Council of the EU and European Parliament reach preliminary agreement on rules for crowdfunding

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The EU will have harmonised rules that make it easier for crowdfunding platforms to provide their services cross-border. The aim is to diversify opportunities for businesses to raise funding, expand the range of options available to investors and create clear rules for investor protection.

The Council of the European Union and the European Parliament reached a preliminary agreement on the rules for crowdfunding. Finland, as the country holding the Presidency of the Council, held trilogue negotiations with the European Parliament the European Commission.

Following finalisation of technical work, the deal will be submitted for endorsement by the Permanent Representatives Committee.

Crowdfunding is an emerging alternative form of financing that connects, typically via the Internet, those who can give, lend or invest money directly with those who need financing for a specific project. For start-ups and other SMEs, bank lending is often expensive or difficult to access due to the lack of credit history or a lack of tangible collateral. Crowdfunding can be a useful substitute funding source, in particular in the early stages of business.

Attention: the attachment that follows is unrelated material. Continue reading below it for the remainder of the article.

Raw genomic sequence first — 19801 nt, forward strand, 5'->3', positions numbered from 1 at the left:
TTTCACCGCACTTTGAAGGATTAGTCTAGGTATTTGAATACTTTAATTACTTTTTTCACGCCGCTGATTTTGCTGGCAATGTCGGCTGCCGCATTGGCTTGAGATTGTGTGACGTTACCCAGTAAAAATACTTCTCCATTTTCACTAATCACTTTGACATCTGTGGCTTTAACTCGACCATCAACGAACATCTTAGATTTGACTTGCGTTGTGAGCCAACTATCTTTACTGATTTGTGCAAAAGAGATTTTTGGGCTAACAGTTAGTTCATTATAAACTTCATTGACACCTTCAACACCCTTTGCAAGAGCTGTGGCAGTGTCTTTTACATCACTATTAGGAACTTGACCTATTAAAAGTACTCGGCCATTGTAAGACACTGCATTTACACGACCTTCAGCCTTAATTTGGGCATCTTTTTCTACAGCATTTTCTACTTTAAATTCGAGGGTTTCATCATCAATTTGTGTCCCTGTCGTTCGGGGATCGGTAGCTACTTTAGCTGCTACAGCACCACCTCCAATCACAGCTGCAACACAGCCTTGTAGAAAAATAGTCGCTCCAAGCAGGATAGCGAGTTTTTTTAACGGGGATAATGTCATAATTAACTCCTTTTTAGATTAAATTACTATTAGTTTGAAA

The new rules as agreed by the Presidency and the Parliament will cover crowdfunding campaigns of up to EUR 5 million over a 12-month period. Larger operations will be regulated by MiFID and the prospectus regulation. Reward- and donation-based crowdfunding fall outside the scope of the proposal.

The agreed rules provide a high level of investor protection, whilst taking into account compliance cost for providers. The text sets outs common prudential, information and transparency requirements. It also includes specific requirements for non-sophisticated investors. At the same time, the rules for EU crowdfunding businesses will be tailored depending on whether they provide their funding in the form of a loan or an investment (through shares and bonds issued by the company that raises funds).

The framework defines common authorisation and supervision rules for national competent authorities. The European Securities and Markets Authority (ESMA) will have an enhanced role to facilitate coordination and cooperation, through a binding dispute mediation mechanism and the development of technical standards.

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